We can look at this concept of attachment styles and the different ways that we internalize an idea about attachment by using the foundation of the brain and the palm of the hand.
If the wrist is the spinal column coming up to the base of the palm of the hand, the thumb being the wonderful limbic system. And then as we fold our fingers gently down over our thumbs, we’re representing the part of the brain, especially of the right hemisphere, that can send these neural connections and intentions of holding the self with warmth, with understanding.
How do we learn self-regulation?
How adverse childhood experiences lead to insecure attachment
What happens when our care-givers cannot reflect our experience? I’ll tell you a story about my own mother, and how being seen through a traumatized mother’s eyes fragments us.
I had the luck in college to receive four consecutive letters from her, each about the same subject: what she thought about me and friendship. In the first, she wrote, “Sarah, you have no friends.” In the second, she wrote, “You have so many friends.” In the third, “You are a person who only has one friend at a time.” And in the fourth, “I don’t understand how you can have so many close friends at once.”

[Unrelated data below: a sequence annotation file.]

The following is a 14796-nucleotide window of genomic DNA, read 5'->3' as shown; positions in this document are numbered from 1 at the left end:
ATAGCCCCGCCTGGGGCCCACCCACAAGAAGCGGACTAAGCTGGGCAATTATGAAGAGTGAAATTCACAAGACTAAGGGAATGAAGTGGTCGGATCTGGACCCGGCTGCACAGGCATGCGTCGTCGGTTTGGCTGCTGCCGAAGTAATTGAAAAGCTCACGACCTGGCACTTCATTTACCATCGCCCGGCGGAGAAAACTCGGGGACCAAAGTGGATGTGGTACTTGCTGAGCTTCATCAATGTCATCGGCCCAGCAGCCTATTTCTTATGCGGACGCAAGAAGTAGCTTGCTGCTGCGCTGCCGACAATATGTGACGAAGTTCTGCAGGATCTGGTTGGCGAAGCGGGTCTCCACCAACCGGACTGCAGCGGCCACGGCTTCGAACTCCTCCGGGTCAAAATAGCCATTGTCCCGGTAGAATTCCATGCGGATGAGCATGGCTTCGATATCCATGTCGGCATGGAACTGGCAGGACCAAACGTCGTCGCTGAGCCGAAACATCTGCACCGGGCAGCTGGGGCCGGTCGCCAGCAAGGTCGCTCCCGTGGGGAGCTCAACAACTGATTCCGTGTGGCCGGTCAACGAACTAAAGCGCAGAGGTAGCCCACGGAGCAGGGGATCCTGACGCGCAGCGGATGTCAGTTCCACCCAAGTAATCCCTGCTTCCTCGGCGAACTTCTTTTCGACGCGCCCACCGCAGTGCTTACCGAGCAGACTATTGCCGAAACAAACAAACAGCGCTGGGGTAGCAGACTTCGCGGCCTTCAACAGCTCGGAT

Strange though it may seem, this particular series of letters was a relief to receive. After a lifetime of being unable to locate a central self within me, I had proof in black and white of the wildly fluctuating language that was used to describe me to myself. It was no wonder I was bewildered by my own character, personality, likes and dislikes, even by my own existence. These letters were a part of the trail of clues I followed to begin to understand my own fractured sense of being.
We are formed, moment by moment, by all the tiny interactions that we have with people.
The more significant the person is that we are in relationship with, the more we are formed by what action we take, what happens next, what is said, what is done, and how we are responded to.